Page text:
Progress made, issues remainGuest: Thomas Hammarberg, Journalist: Senka Vlatković
Council of Europe (CoE) Commissioner for Human Rights Thomas Hammarberg said during his recent visit here that while some progress has been made regarding the respect of human rights in Serbia, plenty still remains to be done.
Hammarberg told B92 he was leaving Serbia somewhat disappointed concerning the judicial system, corruption, discrimination, police behavior, freedom of speech, media, and protection of minorities – especially the Roma minority.
He also voiced his concerned over racial issues, intolerance and hate speech.
Hammarberg is due to publish a report on human rights in Serbia in January and suggest concrete measures for improving the situation in the sector. Still, he told our reporter he is an optimist.
B92: What are the biggest human rights issues you have identified during your stay in Serbia?
Hammarberg: It is difficult to identify a single problem. There are several problems, but I think that the most important one is a lack of judicial efficiency. Corruption is still present, court processes take too long. Your prisons are overcrowded, which is problematic, and there is some criticism of the police work. It is necessary to review the functioning of the entire judicial system.
B92: What is your view of the conditions in Serbia’s prisons?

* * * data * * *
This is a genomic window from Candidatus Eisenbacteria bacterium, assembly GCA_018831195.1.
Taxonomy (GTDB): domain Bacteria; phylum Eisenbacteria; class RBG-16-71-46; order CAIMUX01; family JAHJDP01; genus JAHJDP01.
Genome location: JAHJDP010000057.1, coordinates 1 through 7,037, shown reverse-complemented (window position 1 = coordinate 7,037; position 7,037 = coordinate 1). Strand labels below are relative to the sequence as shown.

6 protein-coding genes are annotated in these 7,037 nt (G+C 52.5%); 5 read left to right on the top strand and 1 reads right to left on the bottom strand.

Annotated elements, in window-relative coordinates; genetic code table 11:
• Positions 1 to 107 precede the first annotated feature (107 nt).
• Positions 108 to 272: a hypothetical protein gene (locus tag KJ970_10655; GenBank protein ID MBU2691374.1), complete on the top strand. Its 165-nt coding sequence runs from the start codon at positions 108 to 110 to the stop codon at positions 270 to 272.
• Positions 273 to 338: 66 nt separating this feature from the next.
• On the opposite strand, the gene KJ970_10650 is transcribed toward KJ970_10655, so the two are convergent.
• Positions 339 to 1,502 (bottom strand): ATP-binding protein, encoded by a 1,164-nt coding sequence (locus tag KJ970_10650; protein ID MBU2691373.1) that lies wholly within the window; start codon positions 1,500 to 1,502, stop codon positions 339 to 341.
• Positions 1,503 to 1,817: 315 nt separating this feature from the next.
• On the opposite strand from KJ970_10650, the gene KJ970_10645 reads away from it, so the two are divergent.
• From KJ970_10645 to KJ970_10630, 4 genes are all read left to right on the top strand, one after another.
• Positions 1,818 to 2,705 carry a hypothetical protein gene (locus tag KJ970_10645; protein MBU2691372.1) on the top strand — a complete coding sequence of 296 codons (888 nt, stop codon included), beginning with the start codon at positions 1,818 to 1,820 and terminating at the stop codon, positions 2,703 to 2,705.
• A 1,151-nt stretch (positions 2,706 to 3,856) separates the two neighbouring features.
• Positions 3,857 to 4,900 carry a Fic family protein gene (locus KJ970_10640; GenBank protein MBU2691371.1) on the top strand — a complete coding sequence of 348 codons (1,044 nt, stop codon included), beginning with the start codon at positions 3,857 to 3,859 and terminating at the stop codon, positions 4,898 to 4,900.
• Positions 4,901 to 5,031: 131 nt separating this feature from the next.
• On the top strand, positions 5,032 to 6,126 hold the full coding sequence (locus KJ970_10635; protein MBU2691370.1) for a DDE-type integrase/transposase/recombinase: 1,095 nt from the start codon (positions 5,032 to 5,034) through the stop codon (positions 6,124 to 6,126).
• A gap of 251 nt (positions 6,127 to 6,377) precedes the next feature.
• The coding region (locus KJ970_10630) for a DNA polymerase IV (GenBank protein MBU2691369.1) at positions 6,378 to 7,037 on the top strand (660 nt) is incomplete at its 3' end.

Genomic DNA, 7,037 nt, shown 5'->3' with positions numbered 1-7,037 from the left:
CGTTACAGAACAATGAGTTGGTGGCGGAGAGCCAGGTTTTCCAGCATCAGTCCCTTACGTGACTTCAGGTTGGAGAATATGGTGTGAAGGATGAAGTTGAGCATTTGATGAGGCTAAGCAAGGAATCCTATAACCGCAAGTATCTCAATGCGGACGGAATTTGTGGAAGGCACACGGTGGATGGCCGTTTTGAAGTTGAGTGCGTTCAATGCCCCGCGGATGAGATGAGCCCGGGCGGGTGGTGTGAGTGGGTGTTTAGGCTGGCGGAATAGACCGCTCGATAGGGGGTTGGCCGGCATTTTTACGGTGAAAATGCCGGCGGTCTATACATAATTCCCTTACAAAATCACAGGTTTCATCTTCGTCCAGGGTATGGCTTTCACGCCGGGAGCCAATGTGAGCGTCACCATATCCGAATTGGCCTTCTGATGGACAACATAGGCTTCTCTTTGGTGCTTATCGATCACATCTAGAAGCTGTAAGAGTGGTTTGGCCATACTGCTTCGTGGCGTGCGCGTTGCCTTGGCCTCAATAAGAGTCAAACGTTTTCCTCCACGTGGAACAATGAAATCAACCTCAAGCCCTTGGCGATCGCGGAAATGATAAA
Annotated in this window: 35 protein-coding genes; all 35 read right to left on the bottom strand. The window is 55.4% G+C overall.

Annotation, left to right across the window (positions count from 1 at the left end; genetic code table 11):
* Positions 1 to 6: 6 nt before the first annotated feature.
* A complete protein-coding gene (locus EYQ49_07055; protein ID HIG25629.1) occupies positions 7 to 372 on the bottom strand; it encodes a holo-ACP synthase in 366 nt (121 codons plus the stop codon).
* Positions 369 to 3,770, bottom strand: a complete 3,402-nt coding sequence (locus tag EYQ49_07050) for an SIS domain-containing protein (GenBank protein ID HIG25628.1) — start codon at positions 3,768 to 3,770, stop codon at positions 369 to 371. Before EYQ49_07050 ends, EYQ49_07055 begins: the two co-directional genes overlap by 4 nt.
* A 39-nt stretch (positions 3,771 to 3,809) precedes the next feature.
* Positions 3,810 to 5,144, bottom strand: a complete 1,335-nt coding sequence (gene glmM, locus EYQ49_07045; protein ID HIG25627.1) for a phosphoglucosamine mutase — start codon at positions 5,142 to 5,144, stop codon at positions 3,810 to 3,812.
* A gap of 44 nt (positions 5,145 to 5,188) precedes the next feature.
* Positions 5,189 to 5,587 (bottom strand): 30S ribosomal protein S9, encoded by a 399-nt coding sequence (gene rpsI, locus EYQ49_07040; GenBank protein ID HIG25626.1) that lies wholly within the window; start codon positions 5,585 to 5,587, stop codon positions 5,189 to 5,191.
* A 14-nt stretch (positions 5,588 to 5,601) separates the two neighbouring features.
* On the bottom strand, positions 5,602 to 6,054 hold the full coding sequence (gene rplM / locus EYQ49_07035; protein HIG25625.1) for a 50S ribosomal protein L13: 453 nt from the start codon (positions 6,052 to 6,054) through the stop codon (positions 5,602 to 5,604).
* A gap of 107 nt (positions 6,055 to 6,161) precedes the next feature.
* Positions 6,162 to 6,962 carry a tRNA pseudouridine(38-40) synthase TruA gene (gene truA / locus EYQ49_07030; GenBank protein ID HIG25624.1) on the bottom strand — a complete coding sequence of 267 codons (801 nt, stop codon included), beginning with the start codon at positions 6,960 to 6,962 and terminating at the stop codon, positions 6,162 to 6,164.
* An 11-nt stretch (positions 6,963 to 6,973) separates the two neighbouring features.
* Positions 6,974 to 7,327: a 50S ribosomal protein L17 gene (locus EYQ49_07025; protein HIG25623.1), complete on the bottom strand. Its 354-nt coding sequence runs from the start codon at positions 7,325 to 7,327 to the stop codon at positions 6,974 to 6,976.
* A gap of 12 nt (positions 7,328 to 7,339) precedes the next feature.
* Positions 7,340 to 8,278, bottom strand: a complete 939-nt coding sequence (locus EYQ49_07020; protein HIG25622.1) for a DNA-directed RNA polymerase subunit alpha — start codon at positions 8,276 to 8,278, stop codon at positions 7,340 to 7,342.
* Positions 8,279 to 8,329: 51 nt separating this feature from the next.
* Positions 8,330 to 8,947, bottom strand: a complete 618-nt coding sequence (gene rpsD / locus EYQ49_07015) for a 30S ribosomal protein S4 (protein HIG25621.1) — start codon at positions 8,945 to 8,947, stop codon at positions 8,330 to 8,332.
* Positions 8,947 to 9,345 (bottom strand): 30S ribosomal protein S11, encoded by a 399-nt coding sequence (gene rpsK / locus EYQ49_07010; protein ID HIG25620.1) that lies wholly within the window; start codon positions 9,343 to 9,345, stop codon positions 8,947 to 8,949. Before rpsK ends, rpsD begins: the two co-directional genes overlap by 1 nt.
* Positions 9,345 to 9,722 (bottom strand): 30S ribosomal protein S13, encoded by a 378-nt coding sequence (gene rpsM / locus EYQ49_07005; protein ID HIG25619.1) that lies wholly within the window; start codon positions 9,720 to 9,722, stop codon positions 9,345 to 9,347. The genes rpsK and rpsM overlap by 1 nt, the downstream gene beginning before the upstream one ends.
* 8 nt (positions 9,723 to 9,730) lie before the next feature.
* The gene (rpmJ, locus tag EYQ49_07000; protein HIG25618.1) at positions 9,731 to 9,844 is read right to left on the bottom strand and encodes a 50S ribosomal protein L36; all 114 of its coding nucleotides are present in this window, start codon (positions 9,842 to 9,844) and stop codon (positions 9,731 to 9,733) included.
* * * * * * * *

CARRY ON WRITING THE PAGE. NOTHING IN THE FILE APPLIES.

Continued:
Hammarberg: Some buildings are not suitable, they are very old and in a poor condition. Still, the biggest problem is overcrowding, too many people in a limited space. I think that it is necessary to build new prisons and not to use old buildings, but also to find innovative ways of punishment, to try and find alternatives to imprisonment. There are certain experiments tried by other countries where imprisonment is not necessary but only one of the options.
B92: What was the government’s reaction when you told them about the problems?
Hammarberg: I spoke with the justice minister about the judicial and prison issues. She has a long list of suggestions that she expects the parliament will adopt. I am pleased that she sees problems and is not happy with the situation. That’s the necessary first step to solve problems in the judiciary, including the corruption.
There are some dilemmas, for instance, there’s some criticism of the judges suspected of corruption, and that calls for the government’s intervention. But at the same time, independence of judges and the whole system needs to be guaranteed. We don’t want politicians to sit in courts and control their actions. That’s the dilemma, but it can be solved.
B92: If you were to give Serbia a mark on a 1 to 5 scale, what would it be?
Hammarberg: It is very difficult to give a mark. There are problems in all countries in Europe, even those with longer democratic tradition. You have are problems that remained from the war, displaced persons from Kosovo and there is the issue of human rights. Still, in a way, Serbia’s lucky to start from zero and you have a chance to build a new system.
You have established the Ombudsman and that is very interesting – you have something to teach other countries. All in all, I think that Serbia is a typical European country that shows some progress, but still has problems. I am an optimist, I believe there will be progress in this country.